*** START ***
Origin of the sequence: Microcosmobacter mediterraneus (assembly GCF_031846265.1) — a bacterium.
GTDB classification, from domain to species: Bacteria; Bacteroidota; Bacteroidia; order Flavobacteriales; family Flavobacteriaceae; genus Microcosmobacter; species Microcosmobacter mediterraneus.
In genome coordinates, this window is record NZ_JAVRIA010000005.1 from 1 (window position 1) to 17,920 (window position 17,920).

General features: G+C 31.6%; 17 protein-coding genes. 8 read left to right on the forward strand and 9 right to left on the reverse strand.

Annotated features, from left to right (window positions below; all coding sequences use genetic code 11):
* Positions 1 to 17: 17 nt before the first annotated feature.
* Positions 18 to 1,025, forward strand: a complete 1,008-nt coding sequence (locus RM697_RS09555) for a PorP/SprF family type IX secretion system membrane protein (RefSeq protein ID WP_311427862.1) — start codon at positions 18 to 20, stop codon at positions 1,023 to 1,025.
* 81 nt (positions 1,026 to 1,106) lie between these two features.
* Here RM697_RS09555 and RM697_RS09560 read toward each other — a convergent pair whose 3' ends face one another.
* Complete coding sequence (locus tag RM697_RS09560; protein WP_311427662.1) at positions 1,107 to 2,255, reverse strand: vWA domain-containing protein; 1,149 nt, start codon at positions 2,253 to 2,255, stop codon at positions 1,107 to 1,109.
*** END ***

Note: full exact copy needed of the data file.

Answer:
Origin of the sequence: Microcosmobacter mediterraneus (assembly GCF_031846265.1) — a bacterium.
GTDB classification, from domain to species: Bacteria; Bacteroidota; Bacteroidia; order Flavobacteriales; family Flavobacteriaceae; genus Microcosmobacter; species Microcosmobacter mediterraneus.
In genome coordinates, this window is record NZ_JAVRIA010000005.1 from 1 (window position 1) to 17,920 (window position 17,920).

General features: G+C 31.6%; 17 protein-coding genes. 8 read left to right on the forward strand and 9 right to left on the reverse strand.

Annotated features, from left to right (window positions below; all coding sequences use genetic code 11):
* Positions 1 to 17: 17 nt before the first annotated feature.
* Positions 18 to 1,025, forward strand: a complete 1,008-nt coding sequence (locus RM697_RS09555) for a PorP/SprF family type IX secretion system membrane protein (RefSeq protein ID WP_311427862.1) — start codon at positions 18 to 20, stop codon at positions 1,023 to 1,025.
* 81 nt (positions 1,026 to 1,106) lie between these two features.
* Here RM697_RS09555 and RM697_RS09560 read toward each other — a convergent pair whose 3' ends face one another.
* Complete coding sequence (locus tag RM697_RS09560; protein WP_311427662.1) at positions 1,107 to 2,255, reverse strand: vWA domain-containing protein; 1,149 nt, start codon at positions 2,253 to 2,255, stop codon at positions 1,107 to 1,109.